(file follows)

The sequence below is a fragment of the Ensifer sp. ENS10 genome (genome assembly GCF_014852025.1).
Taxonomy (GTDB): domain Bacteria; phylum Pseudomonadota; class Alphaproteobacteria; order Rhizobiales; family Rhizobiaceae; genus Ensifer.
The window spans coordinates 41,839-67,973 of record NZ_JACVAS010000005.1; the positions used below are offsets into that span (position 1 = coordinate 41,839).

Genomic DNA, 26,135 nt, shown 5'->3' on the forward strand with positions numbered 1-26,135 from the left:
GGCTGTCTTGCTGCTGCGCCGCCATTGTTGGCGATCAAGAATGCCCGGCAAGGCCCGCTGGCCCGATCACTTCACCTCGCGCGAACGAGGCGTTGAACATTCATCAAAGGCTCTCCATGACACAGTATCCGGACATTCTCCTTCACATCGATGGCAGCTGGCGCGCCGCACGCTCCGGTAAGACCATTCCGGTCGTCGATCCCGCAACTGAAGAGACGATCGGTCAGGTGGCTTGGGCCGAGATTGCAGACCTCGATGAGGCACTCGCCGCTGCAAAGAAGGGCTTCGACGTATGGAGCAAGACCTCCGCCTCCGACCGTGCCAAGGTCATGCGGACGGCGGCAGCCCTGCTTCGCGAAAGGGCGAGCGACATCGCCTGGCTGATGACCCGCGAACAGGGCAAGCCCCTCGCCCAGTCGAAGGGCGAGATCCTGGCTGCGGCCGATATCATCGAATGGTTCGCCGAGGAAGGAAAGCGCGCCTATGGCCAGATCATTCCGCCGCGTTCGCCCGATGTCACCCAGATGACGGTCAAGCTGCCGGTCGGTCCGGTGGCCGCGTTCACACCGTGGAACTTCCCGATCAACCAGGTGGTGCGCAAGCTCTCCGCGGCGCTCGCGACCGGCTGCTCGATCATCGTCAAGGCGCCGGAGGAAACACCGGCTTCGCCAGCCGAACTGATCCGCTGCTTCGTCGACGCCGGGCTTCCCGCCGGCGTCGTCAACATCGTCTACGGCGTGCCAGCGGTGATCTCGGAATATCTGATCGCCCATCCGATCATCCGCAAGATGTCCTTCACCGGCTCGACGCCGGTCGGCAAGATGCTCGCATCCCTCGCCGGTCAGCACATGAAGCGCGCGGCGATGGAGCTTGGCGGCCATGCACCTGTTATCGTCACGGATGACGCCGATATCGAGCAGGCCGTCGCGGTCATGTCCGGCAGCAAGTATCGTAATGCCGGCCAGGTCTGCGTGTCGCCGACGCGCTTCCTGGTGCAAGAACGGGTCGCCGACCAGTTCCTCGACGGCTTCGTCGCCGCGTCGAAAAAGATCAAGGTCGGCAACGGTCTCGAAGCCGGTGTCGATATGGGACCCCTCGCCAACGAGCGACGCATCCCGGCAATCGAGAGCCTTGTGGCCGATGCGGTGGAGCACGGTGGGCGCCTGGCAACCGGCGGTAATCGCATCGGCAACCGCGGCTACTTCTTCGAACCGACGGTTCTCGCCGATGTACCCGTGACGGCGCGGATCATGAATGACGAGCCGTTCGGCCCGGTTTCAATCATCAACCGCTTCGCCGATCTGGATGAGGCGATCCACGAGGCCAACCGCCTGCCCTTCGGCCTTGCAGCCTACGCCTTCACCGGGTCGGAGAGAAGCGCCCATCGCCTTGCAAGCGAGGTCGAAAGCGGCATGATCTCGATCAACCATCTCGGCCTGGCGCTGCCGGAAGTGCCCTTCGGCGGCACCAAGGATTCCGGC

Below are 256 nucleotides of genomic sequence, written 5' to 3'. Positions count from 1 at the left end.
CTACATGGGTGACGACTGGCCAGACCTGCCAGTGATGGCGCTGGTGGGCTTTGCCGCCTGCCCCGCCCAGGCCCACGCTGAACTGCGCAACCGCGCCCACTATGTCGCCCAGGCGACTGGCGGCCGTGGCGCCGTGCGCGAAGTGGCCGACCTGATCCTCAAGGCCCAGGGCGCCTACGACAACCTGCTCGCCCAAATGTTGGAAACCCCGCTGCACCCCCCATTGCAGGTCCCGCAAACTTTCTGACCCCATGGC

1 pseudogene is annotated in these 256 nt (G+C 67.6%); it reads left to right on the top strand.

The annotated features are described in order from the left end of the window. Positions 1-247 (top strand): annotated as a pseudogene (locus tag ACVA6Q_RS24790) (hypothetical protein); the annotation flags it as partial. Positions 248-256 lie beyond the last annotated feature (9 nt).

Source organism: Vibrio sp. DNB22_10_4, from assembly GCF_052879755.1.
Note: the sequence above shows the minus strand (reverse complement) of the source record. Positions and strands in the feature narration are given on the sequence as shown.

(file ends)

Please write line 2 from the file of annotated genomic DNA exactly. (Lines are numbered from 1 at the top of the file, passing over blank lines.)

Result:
Taxonomy (GTDB): domain Bacteria; phylum Pseudomonadota; class Alphaproteobacteria; order Rhizobiales; family Rhizobiaceae; genus Ensifer.